Assessing the Feasibility of Conducting a Retrospective Impact Evaluation by Larry Dershem, Ashley Bishop, and Brad Kerner

Greetings! We are Larry Dershem (Senior Advisor, Research & Evaluation), Ashley Bishop (Monitoring, Evaluation and Learning Advisor), and Brad Kerner (Senior Director, Sponsorship Program) working for Save the Children (SC), which is an international charitable relief and development organization that seeks to ensure children survive, learn, and are protected internationally and in the US.

A retrospective impact evaluation (RIE) is an ex post evaluation of an evaluand to assess its value, worth, and merit, with a special focus on examining sustainability of intended results as well as unintended impacts. However, due to resource constraints, international development donors and organizations cannot afford to conduct many RIEs, limiting our ability to truly understand longer-term outcomes and impacts after the closure of a program. Save the Children’s sponsorship programs are currently investigating the feasibility of conducting RIEs in order to optimize learning from scarce resources.

With invaluable professional assistance from E. Jane Davidson (RealEvaluation) and Thomaz Chianca (independent consultant), we developed a RIE Evaluability Scoping Guide to assess the feasibility of conducting an RIE. The RIE Scoping Guide assesses 24 issues categorized into the following four dimensions: 1) Internal Stakeholder Support, 2) External Stakeholder Support, 3) Availability of Evidence & Documentation, and 4) Context. After program staff review, discuss and score each of the 24 issues, a tally of the scores indicate which of the four feasibility categories best describes the feasibility of a RIE.

RIE Feasibility Categories

RIE Feasibility Categories diagram
(click for larger image)

To date, five sponsorship programs implemented for 10-years, and ended 5 to 9 year ago in Bangladesh, Nepal, and Ethiopia, have been assessed. All five programs are either “Adequately Evaluation Ready” or “Fully Evaluation Ready”; therefore, in the next year SC plans to commission at least one RIE.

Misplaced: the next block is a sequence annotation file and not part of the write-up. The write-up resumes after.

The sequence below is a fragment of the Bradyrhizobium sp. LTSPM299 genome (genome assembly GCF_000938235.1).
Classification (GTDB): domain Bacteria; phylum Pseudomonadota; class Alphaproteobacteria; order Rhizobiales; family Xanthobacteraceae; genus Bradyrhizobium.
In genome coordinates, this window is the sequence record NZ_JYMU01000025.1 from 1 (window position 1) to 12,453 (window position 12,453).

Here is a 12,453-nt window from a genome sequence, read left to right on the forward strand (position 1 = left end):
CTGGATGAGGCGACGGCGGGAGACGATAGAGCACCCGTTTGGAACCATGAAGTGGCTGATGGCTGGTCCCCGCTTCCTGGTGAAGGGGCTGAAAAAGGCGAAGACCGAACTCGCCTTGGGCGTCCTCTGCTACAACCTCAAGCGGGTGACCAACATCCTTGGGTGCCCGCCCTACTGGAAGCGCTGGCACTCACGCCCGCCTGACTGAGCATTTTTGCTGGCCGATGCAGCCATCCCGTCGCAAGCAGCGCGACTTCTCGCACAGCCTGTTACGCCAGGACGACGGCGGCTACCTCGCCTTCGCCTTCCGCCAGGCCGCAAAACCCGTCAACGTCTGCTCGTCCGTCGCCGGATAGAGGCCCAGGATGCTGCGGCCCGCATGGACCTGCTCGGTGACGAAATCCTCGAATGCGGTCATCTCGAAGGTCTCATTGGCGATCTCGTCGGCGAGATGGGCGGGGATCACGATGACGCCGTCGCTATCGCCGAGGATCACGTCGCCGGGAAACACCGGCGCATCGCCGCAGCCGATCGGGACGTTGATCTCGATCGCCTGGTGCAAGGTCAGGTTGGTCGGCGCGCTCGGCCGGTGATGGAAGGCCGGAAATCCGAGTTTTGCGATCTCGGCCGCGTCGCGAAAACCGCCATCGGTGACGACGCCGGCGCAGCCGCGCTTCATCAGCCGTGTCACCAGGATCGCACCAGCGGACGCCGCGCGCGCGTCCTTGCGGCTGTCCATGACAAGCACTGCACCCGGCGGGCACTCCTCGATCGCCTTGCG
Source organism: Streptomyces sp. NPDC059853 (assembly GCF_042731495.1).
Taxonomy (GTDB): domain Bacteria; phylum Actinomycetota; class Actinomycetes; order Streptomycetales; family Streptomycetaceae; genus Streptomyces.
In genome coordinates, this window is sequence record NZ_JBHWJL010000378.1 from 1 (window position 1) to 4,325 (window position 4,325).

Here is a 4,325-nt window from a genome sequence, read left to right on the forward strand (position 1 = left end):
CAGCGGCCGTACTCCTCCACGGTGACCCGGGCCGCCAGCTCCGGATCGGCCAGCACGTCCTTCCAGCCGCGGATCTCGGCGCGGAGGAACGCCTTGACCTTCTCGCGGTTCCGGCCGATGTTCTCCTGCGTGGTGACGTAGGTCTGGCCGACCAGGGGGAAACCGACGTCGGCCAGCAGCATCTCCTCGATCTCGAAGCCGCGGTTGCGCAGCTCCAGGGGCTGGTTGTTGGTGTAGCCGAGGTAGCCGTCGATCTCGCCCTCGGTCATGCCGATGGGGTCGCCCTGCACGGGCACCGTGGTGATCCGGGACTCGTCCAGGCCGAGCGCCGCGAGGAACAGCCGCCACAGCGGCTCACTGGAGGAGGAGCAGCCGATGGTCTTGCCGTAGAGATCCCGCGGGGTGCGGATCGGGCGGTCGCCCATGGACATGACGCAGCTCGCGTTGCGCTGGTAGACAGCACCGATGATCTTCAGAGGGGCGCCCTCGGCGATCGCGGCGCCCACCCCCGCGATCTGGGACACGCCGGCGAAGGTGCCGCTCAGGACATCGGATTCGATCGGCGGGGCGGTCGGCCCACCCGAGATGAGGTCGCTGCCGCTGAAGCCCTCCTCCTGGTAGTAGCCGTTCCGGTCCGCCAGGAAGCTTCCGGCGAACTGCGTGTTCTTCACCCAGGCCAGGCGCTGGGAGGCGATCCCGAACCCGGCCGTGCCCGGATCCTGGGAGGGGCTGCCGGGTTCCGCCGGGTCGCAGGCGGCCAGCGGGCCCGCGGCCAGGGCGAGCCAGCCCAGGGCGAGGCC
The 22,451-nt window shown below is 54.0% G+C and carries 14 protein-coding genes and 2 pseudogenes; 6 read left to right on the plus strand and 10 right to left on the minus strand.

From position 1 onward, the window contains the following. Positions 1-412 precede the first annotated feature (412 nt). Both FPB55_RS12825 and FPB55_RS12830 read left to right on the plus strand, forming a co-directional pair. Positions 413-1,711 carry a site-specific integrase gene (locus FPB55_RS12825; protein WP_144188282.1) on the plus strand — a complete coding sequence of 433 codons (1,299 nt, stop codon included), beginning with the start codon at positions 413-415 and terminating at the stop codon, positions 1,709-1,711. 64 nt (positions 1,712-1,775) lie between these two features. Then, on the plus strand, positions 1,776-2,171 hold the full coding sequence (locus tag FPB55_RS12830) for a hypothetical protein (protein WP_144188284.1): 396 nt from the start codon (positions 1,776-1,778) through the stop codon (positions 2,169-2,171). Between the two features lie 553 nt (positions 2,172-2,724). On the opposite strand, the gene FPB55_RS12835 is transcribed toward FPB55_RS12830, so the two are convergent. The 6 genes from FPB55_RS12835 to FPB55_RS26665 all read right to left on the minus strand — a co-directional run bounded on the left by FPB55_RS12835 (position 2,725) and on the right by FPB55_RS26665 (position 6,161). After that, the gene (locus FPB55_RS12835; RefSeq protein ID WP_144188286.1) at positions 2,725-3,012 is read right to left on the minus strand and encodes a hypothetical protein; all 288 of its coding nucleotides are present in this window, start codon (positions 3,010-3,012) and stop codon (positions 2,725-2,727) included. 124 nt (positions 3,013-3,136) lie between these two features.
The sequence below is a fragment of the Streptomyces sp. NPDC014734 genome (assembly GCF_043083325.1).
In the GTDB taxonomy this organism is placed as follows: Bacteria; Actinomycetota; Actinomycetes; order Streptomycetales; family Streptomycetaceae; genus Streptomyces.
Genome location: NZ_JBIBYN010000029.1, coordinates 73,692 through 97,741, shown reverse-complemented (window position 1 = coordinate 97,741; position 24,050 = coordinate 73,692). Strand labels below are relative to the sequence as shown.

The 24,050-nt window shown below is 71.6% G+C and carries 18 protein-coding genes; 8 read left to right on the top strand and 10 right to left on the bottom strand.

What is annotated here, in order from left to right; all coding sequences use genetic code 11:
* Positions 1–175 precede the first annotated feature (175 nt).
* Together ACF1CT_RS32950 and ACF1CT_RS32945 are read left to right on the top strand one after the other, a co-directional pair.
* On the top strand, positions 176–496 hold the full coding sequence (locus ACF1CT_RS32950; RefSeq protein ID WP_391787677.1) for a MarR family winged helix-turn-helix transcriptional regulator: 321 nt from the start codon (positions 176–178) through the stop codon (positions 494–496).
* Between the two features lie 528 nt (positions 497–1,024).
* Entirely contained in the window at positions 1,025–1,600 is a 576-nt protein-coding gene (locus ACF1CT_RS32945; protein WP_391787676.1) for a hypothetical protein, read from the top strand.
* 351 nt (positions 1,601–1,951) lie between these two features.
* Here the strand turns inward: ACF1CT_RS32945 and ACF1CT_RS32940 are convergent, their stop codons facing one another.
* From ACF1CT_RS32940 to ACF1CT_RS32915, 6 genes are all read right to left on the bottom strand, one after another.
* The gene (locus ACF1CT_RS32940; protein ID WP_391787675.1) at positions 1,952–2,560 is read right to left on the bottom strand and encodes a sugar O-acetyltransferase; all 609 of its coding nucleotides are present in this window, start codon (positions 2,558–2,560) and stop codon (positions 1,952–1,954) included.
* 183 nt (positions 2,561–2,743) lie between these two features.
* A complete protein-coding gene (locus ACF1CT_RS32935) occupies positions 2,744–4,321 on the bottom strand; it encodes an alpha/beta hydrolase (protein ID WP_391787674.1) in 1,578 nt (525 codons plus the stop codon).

Lesson Learned:

  • To avoid confusion, be clear with program staff that an evaluability assessment of a program is NOT an evaluation of a program.
  • For program staff to clearly asses the evaluability issues under the 4 dimensions, each issue should have a short description and set of questions to be answered.

Hot Tips:

  • Having specific dimensions and issues that are critical for a RIE to be feasible after a program has ended allows staff to incorporate these issues into the program from the beginning.
  • SC has established an optimal window of 5-10 years after completion of a program to conduct a RIE which allows for longer-term impacts to occur but not too long to limit the number of confounding factors.

Rad Resources:

Do you have questions, concerns, kudos, or content to extend this aea365 contribution? Please add them in the comments section for this post on the aea365 webpage so that we may enrich our community of practice. Would you like to submit an aea365 Tip? Please send a note of interest to aea365 is sponsored by the American Evaluation Association and provides a Tip-a-Day by and for evaluators.

7 thoughts on “Assessing the Feasibility of Conducting a Retrospective Impact Evaluation by Larry Dershem, Ashley Bishop, and Brad Kerner”

  1. Thanks for your comments! We haven’t shared the guide just yet, but will finalize and share soon. We’ve also proposed a focused session about this guide for the AEA Conference in October, so it will definitely be available by then!

  2. I’m not sure how to retrieve the RIE Evaluability Scoping Guide. Was it supposed to have been hyperlinked into the article above? Please advise.



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